Common Myths About Elder Abuse

Common Myths About Elder Abuse Image

The elderly are sometimes the butt of gruesome abuse, with layers and layers of complexity that cannot be seen by the naked eye. In fact, what you see or don’t see may only be a piece of the “abuse”. Elder abuse may consist of a woman developing bed sores from neglect in a nursing home for which you can enlist the help of a nursing home neglect attorney.  Abuse could also arise in the form of a phone scammer taking advantage of a man with dementia.   There are many varied forms of elder abuse.

This blog seeks to bust a few myths about elder abuse.

Myth No. 1: Nursing homes are the main culprits of abuse.

Sadly, elder abuse mostly takes place at home, at the hands of family members and other loved ones. Despite being ‘family’ these people take advantage of the elderly and cause most instances of harm. Often it is the grandson, niece, daughter, or pastor in a church who is the perpetrator of this exploitation. Drug use is one of the main reasons this kind of problem stems from the home. A confrontation and a physical attack ensue where the elder is emotionally and physically defeated.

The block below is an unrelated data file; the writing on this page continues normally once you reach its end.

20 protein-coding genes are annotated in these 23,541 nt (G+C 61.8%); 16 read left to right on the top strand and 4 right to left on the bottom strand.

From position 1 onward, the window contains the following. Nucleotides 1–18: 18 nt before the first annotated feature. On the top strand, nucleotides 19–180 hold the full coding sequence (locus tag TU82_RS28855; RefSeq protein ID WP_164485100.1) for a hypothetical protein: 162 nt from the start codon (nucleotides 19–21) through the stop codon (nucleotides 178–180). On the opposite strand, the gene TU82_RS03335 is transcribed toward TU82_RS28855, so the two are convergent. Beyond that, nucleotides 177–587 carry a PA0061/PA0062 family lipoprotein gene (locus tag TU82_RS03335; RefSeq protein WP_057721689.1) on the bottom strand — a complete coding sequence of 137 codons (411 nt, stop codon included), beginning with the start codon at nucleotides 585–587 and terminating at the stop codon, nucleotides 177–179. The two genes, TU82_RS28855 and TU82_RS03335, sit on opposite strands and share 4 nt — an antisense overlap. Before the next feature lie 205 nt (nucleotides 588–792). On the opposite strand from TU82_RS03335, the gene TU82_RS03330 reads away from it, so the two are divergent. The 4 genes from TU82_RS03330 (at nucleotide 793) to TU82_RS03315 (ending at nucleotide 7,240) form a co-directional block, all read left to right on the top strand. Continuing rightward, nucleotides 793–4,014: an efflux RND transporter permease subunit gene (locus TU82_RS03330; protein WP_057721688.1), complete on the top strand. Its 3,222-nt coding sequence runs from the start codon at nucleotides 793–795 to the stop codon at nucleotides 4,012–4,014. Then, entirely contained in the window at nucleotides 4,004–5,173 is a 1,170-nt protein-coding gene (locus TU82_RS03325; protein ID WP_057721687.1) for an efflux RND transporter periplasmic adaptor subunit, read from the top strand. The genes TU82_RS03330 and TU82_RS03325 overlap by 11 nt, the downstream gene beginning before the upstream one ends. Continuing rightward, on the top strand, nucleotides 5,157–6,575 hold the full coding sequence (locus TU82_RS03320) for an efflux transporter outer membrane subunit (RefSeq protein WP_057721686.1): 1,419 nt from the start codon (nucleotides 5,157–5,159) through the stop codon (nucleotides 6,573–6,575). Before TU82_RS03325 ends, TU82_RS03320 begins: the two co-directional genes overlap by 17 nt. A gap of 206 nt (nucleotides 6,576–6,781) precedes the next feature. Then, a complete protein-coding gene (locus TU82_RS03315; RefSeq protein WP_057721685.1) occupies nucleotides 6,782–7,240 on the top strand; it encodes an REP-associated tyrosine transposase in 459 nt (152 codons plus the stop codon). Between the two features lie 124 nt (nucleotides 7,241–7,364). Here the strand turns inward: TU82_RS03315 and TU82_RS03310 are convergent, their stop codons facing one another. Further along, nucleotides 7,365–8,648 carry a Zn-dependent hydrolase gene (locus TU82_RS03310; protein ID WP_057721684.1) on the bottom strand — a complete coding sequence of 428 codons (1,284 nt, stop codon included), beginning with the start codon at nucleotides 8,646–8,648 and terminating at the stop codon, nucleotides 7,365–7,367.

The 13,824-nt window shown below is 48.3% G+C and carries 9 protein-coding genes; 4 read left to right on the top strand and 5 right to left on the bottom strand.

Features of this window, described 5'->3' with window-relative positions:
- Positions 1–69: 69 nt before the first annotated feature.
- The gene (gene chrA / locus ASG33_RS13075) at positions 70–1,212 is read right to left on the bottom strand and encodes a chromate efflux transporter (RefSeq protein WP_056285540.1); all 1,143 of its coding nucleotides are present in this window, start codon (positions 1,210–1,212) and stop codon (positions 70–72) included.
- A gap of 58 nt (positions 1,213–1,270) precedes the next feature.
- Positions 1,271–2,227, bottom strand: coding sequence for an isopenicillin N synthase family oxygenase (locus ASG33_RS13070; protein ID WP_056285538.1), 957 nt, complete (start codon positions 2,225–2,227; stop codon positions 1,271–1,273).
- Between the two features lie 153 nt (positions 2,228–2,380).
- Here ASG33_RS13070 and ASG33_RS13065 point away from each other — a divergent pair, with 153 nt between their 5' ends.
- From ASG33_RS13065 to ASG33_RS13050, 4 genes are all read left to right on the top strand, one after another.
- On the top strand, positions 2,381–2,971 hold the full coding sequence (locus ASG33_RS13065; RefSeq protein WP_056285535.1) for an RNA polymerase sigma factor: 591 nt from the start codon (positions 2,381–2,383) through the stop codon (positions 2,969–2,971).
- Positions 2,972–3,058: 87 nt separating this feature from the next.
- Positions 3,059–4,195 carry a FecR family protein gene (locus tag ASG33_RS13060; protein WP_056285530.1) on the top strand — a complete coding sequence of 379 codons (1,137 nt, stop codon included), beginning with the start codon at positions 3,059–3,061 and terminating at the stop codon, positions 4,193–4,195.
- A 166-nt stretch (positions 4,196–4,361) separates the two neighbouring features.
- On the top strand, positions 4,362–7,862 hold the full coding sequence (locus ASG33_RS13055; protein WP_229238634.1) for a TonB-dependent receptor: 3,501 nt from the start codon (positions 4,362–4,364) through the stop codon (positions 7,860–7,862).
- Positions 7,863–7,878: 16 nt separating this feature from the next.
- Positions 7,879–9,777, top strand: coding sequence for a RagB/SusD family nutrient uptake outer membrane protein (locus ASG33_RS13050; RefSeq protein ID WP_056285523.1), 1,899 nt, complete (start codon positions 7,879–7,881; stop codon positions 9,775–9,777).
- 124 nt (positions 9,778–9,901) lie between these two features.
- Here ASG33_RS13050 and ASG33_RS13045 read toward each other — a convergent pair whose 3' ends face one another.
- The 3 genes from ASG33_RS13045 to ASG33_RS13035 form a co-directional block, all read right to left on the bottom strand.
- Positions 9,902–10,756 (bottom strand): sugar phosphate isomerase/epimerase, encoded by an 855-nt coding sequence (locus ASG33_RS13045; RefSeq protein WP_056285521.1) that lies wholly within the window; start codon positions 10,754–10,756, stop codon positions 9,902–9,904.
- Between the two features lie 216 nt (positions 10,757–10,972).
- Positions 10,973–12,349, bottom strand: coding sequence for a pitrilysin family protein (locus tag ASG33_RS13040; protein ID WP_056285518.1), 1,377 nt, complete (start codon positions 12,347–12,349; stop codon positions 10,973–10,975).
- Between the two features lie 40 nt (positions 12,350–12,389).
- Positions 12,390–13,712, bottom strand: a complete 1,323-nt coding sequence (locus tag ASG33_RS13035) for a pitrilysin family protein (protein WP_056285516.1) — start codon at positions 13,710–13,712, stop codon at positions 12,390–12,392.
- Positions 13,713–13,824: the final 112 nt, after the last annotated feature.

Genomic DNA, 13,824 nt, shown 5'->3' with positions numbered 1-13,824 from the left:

Myth No. 2: If an older person is being abused physically, it will be obvious.

The absence of overt signs of abuse on the elder person does not necessarily mean that he or she wasn’t abused. For instance, someone could have twisted his arm and it would still leave no marks. Ironically often bruises on an elder person may be put down to a fall occurring due to old age, when in fact it is an outcome of physical abuse. Sometimes abuse could take the form denying food to the elderly resulting in loss of weight, but this is simply observed as a physical ailment. This kind of abuse often happens in nursing homes and one should immediately consult with a nursing home neglect attorney with any hint of foul play.

Myth No. 3:  When elders say they are not abused, you must believe them.

When they are hurt and abused, the elderly often withdraw and do not reveal the torture they have been through.  Their reasons could differ. They could be afraid their loved one could get into trouble or they fear they will be pushed into a nursing home which they believe would be a worse situation. Or they may be blaming themselves for the abuse.

These are just a few of the hard truths of abuse, there are layers and layers of them. If your loved one is in a home and you suspect abuse, you must contact a nursing home abuse attorney immediately.